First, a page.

“It would be very convenient,” replied the Marquis, with still more vivacity, “but the proof that it is not true is that you yourself are filled with remorse at not having saved the soul so weak of that defenseless child. Ah, I do not mince the truth to myself, and I shall not do so to you. You remember the morning when you were so gay, and when you gave me the theory of your cosmopolitanism? It amused you, as a perfect dilettante, so you said, to assist in one of those dramas of race which bring into play the personages from all points of the earth and of history, and you then traced to me a programme very true, my faith, and which events have almost brought about. Madame Steno has indeed conducted herself toward her two lovers as a Venetian of the time of Aretin; Chapron, with all the blind devotion of a descendant of an oppressed race; his sister with the villainous ferocity of a rebel who at length shakes off the yoke, since you think she wrote those anonymous letters. Hafner and Ardea have laid bare two detestable souls, the one of an infamous usurer, half German, half Dutch; the other of a degraded nobleman, in whom is revived some ancient ‘condottiere’. Gorka has been brave and mad, like entire Poland; his wife implacable and loyal, like all of England. Maitland continues to be positive, insensible, and wilful in the midst of it all, as all America. And poor Alba ended as did her father. I do not speak to you of Baron Hafner’s daughter,” and he raised his hat. Then, in an altered voice:

“She is a saint, in whom I was deceived. But she has Jewish blood in her veins, blood which was that of the people of God. I should have remembered it and the beautiful saying of the Middle Ages: ‘The Jewish women shall be saved because they have wept for our Lord in secret.’…. You outlined for me in advance the scene of the drama in which we have been mixed up…. And do you remember what I said: ‘Is there not among them a soul which you might aid in doing better?’ You laughed in my face at that moment. You would have treated me, had you been less polite, as a Philistine and a cabotin. You wished to be only a spectator, the gentleman in the balcony who wipes the glasses of his lorgnette in order to lose none of the comedy. Well, you could not do so. That role is not permitted a man. He must act, and he acts always, even when he thinks he is looking on, even when he washes his hands as Pontius Pilate, that dilettante, too, who uttered the words of your masters and of yourself. What is truth? Truth is that there is always and everywhere a duty to fulfil. Mine was to prevent that criminal encounter. Yours was not to pay attention to that young girl if you did not love her, and if you loved her, to marry her and to take her from her abominable surroundings. We have both failed, and at what a price!”

“You are very severe,” said the young man; “but if you were right would not Alba be dead? Of what use is it for me to know what I should have done when it is too late?”

“First, never to do so again,” said the Marquis; “then to judge yourself and your life.”

“There is truth in what you say,” replied Dorsenne, “but you are mistaken if you think that the most intellectual men of our age have not suffered, too, from that abuse of thought. What is to be done? Ah, it is the disease of a century too cultivated, and there is no cure.”

“There is one,” interrupted Montfanon, “which you do not wish to see…. You will not deny that Balzac was the boldest of our modern writers. Is it necessary for me, an ignorant man, to recite to you the phrase which governs his work: ‘Thought, principle of evil and of good can only be prepared, subdued, directed by religion.’ See?” he continued, suddenly taking his companion by the arm and forcing him to look into a transversal allee through the copse, “there he is, the doctor who holds the remedy for that malady of the soul as for all the others. Do not show yourself. They will have forgotten our presence. But, look, look! ….Ah, what a meeting!”

The personage who appeared suddenly in that melancholy, deserted garden, and in a manner almost supernatural, so much did his presence form a living commentary to the discourse of the impassioned nobleman, was no other than the Holy Father himself, on the point of entering his carriage for his usual drive. Dorsenne, who only knew Leo XIII from his portraits, saw an old man, bent, bowed, whose white cassock gleamed beneath the red mantle, and who leaned on one side upon a prelate of his court, on the other upon one of his officers. In drawing back, as Montfanon had advised, in order not to bring a reprimand upon the keepers, he could study at his leisure the delicate face of the Sovereign Pontiff, who paused at a bed of roses to converse familiarly with a kneeling gardener. He saw the infinitely indulgent smile of that spirituelle mouth. He saw the light of those eyes which seemed to justify by their brightness the ‘lumen in coelo’ applied to the successor of Pie IX by a celebrated prophecy. He saw the venerable hand, that white, transparent hand, which was raised to give the solemn benediction with so much majesty, turn toward a fine yellow rose, and the fingers bend the flower without plucking it, as if not to harm the frail creation of God. The old Pope for a second inhaled its perfume and then resumed his walk toward the carriage, vaguely to be seen between the trunks of the green oaks. The black horses set off at a trot, and Dorsenne, turning again toward Montfanon, perceived large tears upon the lashes of the former zouave, who, forgetting the rest of their conversation, said, with a sigh: “And that is the only pleasure allowed him, who is, however, the successor of the first apostle, to inhale his flowers and drive in a carriage as rapidly as his horses can go! They have procured four paltry kilometers of road at the foot of the terrace where we were half an hour since. And he goes on, he goes on, thus deluding himself with regard to the vast space which is forbidden him. I have seen many tragical sights in my life. I have been to the war, and I have spent one entire night wounded on a battlefield covered with snow, among the dead, grazed by the wheels of the artillery of the conquerors, who defiled singing. Nothing has moved me like that drive of the old man, who has never uttered a complaint and who has for himself only that acre of land in which to move freely. But these are grand words which the holy man wrote one day at the foot of his portrait for a missionary. The words explain his life: ‘Debitricem martyrii fidem’–Faith is bound to martyrdom.”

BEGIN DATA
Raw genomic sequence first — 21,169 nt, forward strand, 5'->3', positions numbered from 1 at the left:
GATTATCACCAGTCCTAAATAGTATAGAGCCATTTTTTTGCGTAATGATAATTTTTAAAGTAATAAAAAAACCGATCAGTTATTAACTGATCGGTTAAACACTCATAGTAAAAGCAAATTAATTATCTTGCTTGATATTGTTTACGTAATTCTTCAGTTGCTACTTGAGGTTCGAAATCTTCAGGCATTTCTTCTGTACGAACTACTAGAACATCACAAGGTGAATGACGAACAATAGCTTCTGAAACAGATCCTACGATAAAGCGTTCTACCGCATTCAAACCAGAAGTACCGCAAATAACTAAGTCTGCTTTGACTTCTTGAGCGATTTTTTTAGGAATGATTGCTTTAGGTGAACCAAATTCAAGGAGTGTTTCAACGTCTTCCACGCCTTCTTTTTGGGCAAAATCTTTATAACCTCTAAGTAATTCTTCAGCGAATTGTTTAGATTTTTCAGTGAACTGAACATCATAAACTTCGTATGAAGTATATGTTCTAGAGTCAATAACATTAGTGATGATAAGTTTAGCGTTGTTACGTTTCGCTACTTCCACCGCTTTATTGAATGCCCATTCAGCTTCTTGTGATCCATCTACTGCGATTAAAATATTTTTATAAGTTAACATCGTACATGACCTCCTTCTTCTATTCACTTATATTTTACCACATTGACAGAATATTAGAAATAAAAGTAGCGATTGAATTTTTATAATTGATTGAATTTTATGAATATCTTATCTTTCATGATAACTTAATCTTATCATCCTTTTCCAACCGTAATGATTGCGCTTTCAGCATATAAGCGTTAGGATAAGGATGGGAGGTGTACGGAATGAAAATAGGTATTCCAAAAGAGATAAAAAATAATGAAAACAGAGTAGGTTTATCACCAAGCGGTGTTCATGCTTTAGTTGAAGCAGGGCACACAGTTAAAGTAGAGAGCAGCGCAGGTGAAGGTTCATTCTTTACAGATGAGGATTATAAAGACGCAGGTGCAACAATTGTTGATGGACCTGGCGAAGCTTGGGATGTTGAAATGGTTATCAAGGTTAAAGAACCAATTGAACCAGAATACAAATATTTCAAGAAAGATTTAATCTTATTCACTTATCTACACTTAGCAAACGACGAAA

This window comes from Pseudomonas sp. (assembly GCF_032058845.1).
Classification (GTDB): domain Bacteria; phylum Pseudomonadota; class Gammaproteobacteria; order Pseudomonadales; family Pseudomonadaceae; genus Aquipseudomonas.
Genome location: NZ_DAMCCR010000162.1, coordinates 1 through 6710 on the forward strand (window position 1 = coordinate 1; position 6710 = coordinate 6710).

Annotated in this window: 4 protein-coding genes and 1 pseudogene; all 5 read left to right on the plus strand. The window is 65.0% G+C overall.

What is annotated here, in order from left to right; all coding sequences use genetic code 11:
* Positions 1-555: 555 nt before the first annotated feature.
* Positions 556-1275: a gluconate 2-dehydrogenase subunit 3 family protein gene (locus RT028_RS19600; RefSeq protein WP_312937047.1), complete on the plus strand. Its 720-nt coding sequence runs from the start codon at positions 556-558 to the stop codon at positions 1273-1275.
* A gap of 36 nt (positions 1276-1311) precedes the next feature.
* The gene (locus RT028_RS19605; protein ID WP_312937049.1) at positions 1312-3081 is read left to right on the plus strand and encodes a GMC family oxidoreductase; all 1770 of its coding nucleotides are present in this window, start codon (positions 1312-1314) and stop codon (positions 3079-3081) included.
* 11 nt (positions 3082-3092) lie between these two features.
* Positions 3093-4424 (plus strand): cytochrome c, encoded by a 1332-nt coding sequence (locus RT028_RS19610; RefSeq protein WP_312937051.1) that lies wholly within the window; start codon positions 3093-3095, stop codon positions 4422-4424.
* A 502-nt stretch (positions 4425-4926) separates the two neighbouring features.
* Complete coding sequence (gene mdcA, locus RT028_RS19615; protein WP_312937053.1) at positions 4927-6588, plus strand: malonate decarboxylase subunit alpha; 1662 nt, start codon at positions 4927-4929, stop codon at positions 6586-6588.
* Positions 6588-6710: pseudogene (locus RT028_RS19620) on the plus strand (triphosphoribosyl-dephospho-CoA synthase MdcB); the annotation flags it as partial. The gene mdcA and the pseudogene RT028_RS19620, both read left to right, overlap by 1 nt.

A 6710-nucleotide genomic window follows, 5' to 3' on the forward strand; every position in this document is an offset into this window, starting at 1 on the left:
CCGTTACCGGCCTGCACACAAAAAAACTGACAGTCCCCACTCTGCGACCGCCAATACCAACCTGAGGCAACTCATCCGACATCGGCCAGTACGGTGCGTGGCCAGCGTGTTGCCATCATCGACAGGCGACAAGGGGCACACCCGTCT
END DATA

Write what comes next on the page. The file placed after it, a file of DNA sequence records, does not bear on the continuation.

“‘Debitricem martyrii fidem’,” repeated Dorsenne, “that is beautiful, indeed. And,” he added, in a low voice, “you just now abused very rudely the dilettantes and the sceptic. But do you think there would be one of them who would refuse martyrdom if he could have at the same time faith?”

Never had Montfanon heard the young man utter a similar phrase and in such an accent. The image returned to him, by way of contrast, of Dorsenne, alert and foppish, the dandy of literature, so gayly a scoffer and a sophist, to whom antique and venerable Rome was only a city of pleasure, a cosmopolis more paradoxical than Florence, Nice, Biarritz, St. Moritz, than such and such other cities of international winter and summer. He felt that for the first time that soul was strained to its depths, the tragical death of poor Alba had become in the mind of the writer the point of remorse around which revolved the moral life of the superior and incomplete being, exiled from simple humanity by the most invincible pride of mind. Montfanon comprehended that every additional word would pain the wounded heart. He was afraid of having already lectured Dorsenne too severely. He took within his arm the arm of the young man, and he pressed it silently, putting into that manly caress all the warm and discreet pity of an elder brother.


Mobile and complaisant conscience had already forgiven himself Not an excuse, but an explanation of your conduct Sufficed him to conceive the plan of a reparation There is always and everywhere a duty to fulfil